Wednesday, February 8, 2012

Wednesday Werk: Walmakash, Urglun

In this week's Wednesday Werk, we look at the Walmakash and the Urglun.

The Walmakash are a race of planar travelers with an innate affinity for magic.  While the Zaldrim might actually be composed of magical energies, the Walmakash understand magic in a way few others do.  The Walmakash aren't just the custodians of strange spells and artifacts — which they scour the planes to find — they comprehend these phenomena intrinsically.  The Walmakash are thought to search for these spells and objects at the behest of their enigmatic masters, cryptically called the Distant Masters.  There's always some rumor or other of some magic-user who met the Distant Masters, but if anyone actually did, the parties involved certainly aren't talking.

The Walmakash are small, flabby, pale things with similarities to humanoid toads or salamanders, and their appearance is incredibly nonthreatening (although the archives of the University for the Study of the Arcane Arts and Sciences in Duchy Jepson record one encounter between a chalk-white, human planeswalker and the Walmakash in which the planeswalker, upon sighting the creatures, attacked them in a frenzy, raving accusations suggesting the creatures were somehow responsible for the death of his daughter).  Those learned in the ways of the planes know that the nonthreatening appearance of the Walmakash is a total fallacy, as their facility with magic is hardly a trifling thing (the aforementioned planeswalker did not survive the experience).  The most notable ability of the Walmakash is their facility for learning arcane lore; the Walmakash collect scrolls and books as most magi do, but can access and memorize spells and rituals instantaneously.  Some have been known to utilize this ability in combat, surprising any would-be magus who thought his trick was unique.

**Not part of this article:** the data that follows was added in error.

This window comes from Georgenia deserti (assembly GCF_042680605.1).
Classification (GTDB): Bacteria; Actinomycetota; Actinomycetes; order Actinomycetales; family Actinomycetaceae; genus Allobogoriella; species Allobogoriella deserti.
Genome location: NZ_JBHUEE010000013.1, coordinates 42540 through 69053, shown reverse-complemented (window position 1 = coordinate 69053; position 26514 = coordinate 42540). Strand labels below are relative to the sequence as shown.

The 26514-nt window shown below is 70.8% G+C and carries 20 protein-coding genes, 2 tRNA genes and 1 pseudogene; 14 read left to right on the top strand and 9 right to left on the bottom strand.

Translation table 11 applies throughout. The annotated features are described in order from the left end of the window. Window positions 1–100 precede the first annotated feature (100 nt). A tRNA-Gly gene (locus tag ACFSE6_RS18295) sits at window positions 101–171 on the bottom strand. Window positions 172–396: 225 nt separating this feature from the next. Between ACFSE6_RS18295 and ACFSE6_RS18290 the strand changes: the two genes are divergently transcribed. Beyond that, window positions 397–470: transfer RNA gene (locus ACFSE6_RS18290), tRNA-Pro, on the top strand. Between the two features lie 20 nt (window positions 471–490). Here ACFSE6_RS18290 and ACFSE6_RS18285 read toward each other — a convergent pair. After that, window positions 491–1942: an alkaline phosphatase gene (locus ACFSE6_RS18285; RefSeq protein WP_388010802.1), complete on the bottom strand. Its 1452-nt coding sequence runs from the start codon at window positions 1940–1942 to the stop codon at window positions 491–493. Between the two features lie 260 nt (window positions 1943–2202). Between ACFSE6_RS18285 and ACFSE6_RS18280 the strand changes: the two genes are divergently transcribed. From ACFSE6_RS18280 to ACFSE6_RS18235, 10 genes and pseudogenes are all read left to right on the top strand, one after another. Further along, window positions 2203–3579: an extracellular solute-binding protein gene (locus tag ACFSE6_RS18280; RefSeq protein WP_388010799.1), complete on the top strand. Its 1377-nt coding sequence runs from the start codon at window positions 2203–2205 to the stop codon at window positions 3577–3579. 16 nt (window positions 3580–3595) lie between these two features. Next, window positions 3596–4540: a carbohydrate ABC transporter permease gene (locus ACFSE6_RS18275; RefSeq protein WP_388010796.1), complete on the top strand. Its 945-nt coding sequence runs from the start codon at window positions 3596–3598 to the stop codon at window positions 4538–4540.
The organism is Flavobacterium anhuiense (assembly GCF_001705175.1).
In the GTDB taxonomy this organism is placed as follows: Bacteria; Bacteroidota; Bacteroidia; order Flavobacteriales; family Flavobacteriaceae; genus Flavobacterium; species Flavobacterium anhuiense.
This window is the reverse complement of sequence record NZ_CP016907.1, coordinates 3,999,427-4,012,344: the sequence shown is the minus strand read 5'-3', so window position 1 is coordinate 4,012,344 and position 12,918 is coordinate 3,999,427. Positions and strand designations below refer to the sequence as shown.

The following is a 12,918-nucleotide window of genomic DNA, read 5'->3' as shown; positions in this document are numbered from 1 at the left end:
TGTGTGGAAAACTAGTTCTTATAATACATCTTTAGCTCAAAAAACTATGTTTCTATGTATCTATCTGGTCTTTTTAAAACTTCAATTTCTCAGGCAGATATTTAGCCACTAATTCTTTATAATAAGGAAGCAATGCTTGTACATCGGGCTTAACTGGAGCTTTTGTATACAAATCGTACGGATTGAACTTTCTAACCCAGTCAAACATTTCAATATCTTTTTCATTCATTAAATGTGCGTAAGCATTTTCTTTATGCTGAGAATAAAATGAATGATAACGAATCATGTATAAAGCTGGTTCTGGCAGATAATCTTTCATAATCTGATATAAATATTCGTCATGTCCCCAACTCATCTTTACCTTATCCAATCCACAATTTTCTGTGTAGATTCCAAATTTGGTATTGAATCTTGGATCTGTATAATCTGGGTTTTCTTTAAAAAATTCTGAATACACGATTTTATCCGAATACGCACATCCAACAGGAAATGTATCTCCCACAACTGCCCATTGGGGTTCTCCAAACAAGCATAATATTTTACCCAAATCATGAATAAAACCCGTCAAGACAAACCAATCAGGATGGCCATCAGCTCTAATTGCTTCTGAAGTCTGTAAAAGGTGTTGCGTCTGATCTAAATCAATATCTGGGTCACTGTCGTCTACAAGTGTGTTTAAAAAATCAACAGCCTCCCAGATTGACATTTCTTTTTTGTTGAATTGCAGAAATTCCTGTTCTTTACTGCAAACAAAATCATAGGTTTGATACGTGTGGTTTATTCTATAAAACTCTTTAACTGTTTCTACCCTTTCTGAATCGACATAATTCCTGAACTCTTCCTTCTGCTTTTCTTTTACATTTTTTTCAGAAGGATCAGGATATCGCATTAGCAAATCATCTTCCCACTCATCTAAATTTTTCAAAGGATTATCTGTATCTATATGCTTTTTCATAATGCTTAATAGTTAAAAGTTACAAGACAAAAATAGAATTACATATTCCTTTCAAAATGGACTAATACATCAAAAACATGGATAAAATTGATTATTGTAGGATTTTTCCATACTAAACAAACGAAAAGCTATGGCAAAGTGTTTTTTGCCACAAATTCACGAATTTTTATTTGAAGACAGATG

The following Walmakash suggests a typical specimen in search of artifacts and arcane lore.  This one has the trappings of a magic-user, although his spells are unique, likely the result of research during planar jaunts.  His ability to charge his staff with blazing fire is probably his most notable trick, typically unexpected by anyone who would expect the Walmakash to have limited facility in melee combat.


Enterprising DMs may wish to add another ability to this Walmakash (and any Walmakash of their devising).  As the Walmakash can retrieve magical information within a ten-foot radius, assume that a Walmakash, as an at-will Standard action, may mimic any power with the arcane keyword as long as the source of that power is within two squares.  A power thusly mimicked may be used once before the end of the Walmakash's next turn.  Incidentally, this may be used as an excuse to allow the Walmakash to cast any ritual, even those unique to the player characters (such as the Rite of Arkentaash, which is unlikely to be known by anyone who has not held the Ashen Crown from Seekers of the Ashen Crown).